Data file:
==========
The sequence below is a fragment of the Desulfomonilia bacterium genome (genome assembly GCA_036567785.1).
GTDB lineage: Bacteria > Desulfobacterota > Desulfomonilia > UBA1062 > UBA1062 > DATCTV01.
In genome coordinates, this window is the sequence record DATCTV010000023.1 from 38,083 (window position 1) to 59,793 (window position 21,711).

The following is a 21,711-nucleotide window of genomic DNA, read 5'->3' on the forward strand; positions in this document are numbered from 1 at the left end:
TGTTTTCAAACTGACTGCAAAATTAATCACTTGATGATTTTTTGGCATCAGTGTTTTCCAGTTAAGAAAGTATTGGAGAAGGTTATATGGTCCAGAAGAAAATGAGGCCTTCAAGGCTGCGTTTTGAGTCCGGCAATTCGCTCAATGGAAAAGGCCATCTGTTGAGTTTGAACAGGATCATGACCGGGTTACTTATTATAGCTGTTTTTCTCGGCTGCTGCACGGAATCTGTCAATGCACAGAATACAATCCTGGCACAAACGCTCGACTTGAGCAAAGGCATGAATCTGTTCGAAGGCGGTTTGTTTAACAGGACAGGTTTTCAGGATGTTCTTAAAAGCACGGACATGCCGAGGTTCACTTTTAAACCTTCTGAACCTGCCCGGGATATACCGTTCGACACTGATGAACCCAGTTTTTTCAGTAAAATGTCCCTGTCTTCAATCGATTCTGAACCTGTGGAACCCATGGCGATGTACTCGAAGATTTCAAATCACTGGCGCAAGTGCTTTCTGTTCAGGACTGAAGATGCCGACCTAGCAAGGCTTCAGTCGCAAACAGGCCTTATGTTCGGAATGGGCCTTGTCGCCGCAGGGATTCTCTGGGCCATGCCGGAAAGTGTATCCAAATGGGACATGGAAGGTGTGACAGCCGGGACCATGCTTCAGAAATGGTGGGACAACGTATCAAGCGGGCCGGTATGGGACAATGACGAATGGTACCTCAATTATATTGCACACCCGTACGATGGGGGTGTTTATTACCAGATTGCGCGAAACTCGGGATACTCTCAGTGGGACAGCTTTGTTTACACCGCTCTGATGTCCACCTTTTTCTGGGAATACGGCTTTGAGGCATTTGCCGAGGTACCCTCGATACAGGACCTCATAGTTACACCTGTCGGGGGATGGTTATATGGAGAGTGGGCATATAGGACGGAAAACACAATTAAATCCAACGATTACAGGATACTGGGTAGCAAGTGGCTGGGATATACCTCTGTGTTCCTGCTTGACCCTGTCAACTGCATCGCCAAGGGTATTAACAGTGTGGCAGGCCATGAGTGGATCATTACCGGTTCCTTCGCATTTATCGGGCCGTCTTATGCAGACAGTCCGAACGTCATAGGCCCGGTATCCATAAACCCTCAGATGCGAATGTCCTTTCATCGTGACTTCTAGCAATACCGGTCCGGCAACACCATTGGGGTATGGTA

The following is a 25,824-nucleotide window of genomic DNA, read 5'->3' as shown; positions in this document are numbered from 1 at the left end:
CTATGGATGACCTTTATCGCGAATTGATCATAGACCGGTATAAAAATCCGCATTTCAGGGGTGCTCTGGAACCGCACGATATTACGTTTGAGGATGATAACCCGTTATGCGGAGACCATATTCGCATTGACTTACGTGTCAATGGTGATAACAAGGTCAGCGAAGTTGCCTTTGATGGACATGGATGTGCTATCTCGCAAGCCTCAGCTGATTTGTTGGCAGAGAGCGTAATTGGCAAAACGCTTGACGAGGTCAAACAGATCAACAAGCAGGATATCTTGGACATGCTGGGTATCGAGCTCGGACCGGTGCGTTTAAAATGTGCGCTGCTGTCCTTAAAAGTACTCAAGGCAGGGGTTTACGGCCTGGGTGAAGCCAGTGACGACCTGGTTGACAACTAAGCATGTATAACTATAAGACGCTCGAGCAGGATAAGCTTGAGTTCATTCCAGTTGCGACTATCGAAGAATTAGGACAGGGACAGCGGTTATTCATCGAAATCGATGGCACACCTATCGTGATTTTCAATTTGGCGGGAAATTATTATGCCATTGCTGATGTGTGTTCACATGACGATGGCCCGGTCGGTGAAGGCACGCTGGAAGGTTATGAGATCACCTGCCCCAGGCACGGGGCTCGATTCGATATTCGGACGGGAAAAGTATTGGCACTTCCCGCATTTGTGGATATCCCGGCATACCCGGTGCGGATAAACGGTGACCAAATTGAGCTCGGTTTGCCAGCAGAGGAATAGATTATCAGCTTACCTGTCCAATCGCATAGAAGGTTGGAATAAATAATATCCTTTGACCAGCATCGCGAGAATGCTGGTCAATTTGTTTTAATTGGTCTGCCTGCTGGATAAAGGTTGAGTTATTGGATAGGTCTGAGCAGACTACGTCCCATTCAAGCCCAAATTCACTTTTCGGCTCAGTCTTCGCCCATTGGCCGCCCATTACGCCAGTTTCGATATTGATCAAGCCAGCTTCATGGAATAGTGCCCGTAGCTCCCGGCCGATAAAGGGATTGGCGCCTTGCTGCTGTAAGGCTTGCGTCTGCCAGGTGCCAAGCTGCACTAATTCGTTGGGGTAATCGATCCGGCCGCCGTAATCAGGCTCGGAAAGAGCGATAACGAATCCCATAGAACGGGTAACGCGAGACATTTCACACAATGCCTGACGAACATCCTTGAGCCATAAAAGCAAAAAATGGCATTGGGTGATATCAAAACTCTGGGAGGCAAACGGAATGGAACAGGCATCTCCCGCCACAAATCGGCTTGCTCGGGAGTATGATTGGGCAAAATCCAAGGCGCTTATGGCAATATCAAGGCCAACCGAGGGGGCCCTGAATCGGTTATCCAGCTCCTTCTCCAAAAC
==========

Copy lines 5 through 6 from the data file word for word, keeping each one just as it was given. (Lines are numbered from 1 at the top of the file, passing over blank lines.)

TGTTTTCAAACTGACTGCAAAATTAATCACTTGATGATTTTTTGGCATCAGTGTTTTCCAGTTAAGAAAGTATTGGAGAAGGTTATATGGTCCAGAAGAAAATGAGGCCTTCAAGGCTGCGTTTTGAGTCCGGCAATTCGCTCAATGGAAAAGGCCATCTGTTGAGTTTGAACAGGATCATGACCGGGTTACTTATTATAGCTGTTTTTCTCGGCTGCTGCACGGAATCTGTCAATGCACAGAATACAATCCTGGCACAAACGCTCGACTTGAGCAAAGGCATGAATCTGTTCGAAGGCGGTTTGTTTAACAGGACAGGTTTTCAGGATGTTCTTAAAAGCACGGACATGCCGAGGTTCACTTTTAAACCTTCTGAACCTGCCCGGGATATACCGTTCGACACTGATGAACCCAGTTTTTTCAGTAAAATGTCCCTGTCTTCAATCGATTCTGAACCTGTGGAACCCATGGCGATGTACTCGAAGATTTCAAATCACTGGCGCAAGTGCTTTCTGTTCAGGACTGAAGATGCCGACCTAGCAAGGCTTCAGTCGCAAACAGGCCTTATGTTCGGAATGGGCCTTGTCGCCGCAGGGATTCTCTGGGCCATGCCGGAAAGTGTATCCAAATGGGACATGGAAGGTGTGACAGCCGGGACCATGCTTCAGAAATGGTGGGACAACGTATCAAGCGGGCCGGTATGGGACAATGACGAATGGTACCTCAATTATATTGCACACCCGTACGATGGGGGTGTTTATTACCAGATTGCGCGAAACTCGGGATACTCTCAGTGGGACAGCTTTGTTTACACCGCTCTGATGTCCACCTTTTTCTGGGAATACGGCTTTGAGGCATTTGCCGAGGTACCCTCGATACAGGACCTCATAGTTACACCTGTCGGGGGATGGTTATATGGAGAGTGGGCATATAGGACGGAAAACACAATTAAATCCAACGATTACAGGATACTGGGTAGCAAGTGGCTGGGATATACCTCTGTGTTCCTGCTTGACCCTGTCAACTGCATCGCCAAGGGTATTAACAGTGTGGCAGGCCATGAGTGGATCATTACCGGTTCCTTCGCATTTATCGGGCCGTCTTATGCAGACAGTCCGAACGTCATAGGCCCGGTATCCATAAACCCTCAGATGCGAATGTCCTTTCATCGTGACTTCTAGCAATACCGGTCCGGCAACACCATTGGGGTATGGTA

The following is a 25,824-nucleotide window of genomic DNA, read 5'->3' as shown; positions in this document are numbered from 1 at the left end: